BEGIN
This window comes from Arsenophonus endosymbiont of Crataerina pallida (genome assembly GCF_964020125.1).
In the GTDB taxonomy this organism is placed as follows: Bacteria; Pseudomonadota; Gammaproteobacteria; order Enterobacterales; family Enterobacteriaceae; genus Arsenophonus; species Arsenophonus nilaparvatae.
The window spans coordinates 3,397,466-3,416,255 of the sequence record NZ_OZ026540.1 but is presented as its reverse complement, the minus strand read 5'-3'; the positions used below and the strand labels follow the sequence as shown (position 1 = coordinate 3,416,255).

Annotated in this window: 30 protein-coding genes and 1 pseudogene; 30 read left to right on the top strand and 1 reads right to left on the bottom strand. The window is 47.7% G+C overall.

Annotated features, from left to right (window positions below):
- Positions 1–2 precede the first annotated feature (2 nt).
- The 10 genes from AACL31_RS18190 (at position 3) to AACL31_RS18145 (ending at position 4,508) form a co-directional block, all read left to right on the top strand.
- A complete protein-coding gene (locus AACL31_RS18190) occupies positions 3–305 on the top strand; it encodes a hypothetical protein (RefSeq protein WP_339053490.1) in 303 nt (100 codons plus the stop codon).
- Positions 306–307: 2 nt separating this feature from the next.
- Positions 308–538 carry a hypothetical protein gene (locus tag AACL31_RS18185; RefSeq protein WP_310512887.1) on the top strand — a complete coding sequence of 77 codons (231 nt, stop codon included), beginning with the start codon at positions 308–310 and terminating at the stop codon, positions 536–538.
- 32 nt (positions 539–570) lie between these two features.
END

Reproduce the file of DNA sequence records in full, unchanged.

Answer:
This window comes from Arsenophonus endosymbiont of Crataerina pallida (genome assembly GCF_964020125.1).
In the GTDB taxonomy this organism is placed as follows: Bacteria; Pseudomonadota; Gammaproteobacteria; order Enterobacterales; family Enterobacteriaceae; genus Arsenophonus; species Arsenophonus nilaparvatae.
The window spans coordinates 3,397,466-3,416,255 of the sequence record NZ_OZ026540.1 but is presented as its reverse complement, the minus strand read 5'-3'; the positions used below and the strand labels follow the sequence as shown (position 1 = coordinate 3,416,255).

Annotated in this window: 30 protein-coding genes and 1 pseudogene; 30 read left to right on the top strand and 1 reads right to left on the bottom strand. The window is 47.7% G+C overall.

Annotated features, from left to right (window positions below):
- Positions 1–2 precede the first annotated feature (2 nt).
- The 10 genes from AACL31_RS18190 (at position 3) to AACL31_RS18145 (ending at position 4,508) form a co-directional block, all read left to right on the top strand.
- A complete protein-coding gene (locus AACL31_RS18190) occupies positions 3–305 on the top strand; it encodes a hypothetical protein (RefSeq protein WP_339053490.1) in 303 nt (100 codons plus the stop codon).
- Positions 306–307: 2 nt separating this feature from the next.
- Positions 308–538 carry a hypothetical protein gene (locus tag AACL31_RS18185; RefSeq protein WP_310512887.1) on the top strand — a complete coding sequence of 77 codons (231 nt, stop codon included), beginning with the start codon at positions 308–310 and terminating at the stop codon, positions 536–538.
- 32 nt (positions 539–570) lie between these two features.